Wednesday, April 24, 2024

Comentarios from Maria Cardona: “Latinos to GOP Conservatives: Be careful!”


Prominent conservative leaders are crazed looking for ways to bring down President Obama’s first nominee to the Supreme Court – Judge Sonia Sotomayor  – who is the most experienced and best prepared jurist in 100 years.  She also happens to be Latina.  Newt Gingrich and conservative pundit Rush Limbaugh have called her a racist.  Former GOP Congressman Tom Tancredo likened her to former KKK leader David Duke. This week, Mr. Gingrich tepidly walked back his pointed attack, but then we saw reports that conservatives are being told behind the scenes to keep them up.  We also are seeing criticism from former GOP leaders that Judge Sotomayor is not prepared to be on the highest court in the land.  Pat Buchanan said “she is not that intelligent.”  Tom Delay brazenly questioned her credentials.

While all of these extremist attacks do not represent all Republican elected officials, they are doing their party a huge disservice and Republican leaders need to forcefully speak out against them.  The party as a whole needs to tread very carefully or they risk another Latino voter backlash which could be the nail in the coffin for any kind of Republican resurrection.

Judge Sotomayor was top of her class at Princeton and Yale, Editor of Yale Law Review, a corporate litigator, a big-city prosecutor, a trial court judge, an appellate court judge – 17 years on the federal bench.  If confirmed, she will have been better prepared than any other Supreme Court judge at the time of their confirmation in 70 years.  To suggest that she was an affirmative action pick is not only offensive to Latinos and to women but I suspect to many who see this for what it is – a lowly and despicable line of attack by those who clearly do not understand that the “American dream” has produced right here in America and for America, a vastly capable talent pool that does not necessarily look like our founding fathers.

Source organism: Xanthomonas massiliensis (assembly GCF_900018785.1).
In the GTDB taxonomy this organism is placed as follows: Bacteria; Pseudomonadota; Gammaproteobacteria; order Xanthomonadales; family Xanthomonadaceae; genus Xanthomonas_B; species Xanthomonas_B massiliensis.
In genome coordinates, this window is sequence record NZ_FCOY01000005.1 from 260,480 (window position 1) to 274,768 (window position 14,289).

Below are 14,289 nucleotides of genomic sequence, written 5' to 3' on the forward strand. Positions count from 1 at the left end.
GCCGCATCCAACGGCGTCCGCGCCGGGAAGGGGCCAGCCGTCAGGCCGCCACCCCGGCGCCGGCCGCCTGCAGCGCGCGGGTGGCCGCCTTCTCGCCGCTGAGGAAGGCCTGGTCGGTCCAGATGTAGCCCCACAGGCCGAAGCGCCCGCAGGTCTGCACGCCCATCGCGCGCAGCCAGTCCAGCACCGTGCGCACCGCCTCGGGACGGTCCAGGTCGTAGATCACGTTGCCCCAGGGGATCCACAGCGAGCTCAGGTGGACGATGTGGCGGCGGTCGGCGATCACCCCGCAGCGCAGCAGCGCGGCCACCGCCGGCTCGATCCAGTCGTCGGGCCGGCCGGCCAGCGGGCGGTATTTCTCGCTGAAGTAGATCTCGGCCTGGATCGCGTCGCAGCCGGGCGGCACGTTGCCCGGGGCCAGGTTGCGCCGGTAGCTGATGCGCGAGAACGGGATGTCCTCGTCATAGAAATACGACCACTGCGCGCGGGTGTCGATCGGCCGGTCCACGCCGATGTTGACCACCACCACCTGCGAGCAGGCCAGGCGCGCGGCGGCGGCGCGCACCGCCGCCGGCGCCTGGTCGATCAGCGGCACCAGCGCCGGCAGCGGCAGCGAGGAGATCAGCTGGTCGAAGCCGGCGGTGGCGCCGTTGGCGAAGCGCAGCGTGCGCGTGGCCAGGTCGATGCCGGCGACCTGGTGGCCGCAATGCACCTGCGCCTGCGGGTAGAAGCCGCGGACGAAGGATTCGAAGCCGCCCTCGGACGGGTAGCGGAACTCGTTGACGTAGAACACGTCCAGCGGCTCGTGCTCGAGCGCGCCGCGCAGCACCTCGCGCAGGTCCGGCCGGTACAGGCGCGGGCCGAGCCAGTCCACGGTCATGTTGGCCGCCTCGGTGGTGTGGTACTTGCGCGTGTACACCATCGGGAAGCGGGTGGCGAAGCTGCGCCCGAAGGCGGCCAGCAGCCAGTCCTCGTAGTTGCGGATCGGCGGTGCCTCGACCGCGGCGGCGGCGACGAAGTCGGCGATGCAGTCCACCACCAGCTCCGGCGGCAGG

Now about her 2001 speech.  “I would hope that a wise Latina woman with the richness of her experiences would more often than not reach a better conclusion than a white male who hasn’t lived that life.”  A provocative, challenging comment?  Yes.  Racist or suggestive of superiority because of background?  Absolutely not.

Judge Sotomayor is talking to a group of Latino Law School students about what it means to have more Latinos and women on the judiciary.  It is a well thought out lecture that includes troubling statistics of the historic and continuous under-representation of women and minorities on the judiciary (today among the federal circuit courts’ 179 judicial positions, only 12 are occupied by Hispanics).  And she challenges each of the students to think about what being a woman or a minority will mean in their careers and if they become judges, what it will mean in their judging.

Judge Sotomayor also talks about how judges are trained and educated to keep their biases to a minimum and decide cases solely on their merits.  A perfunctory look at Sotomayor’s record makes it obvious she has done exactly that.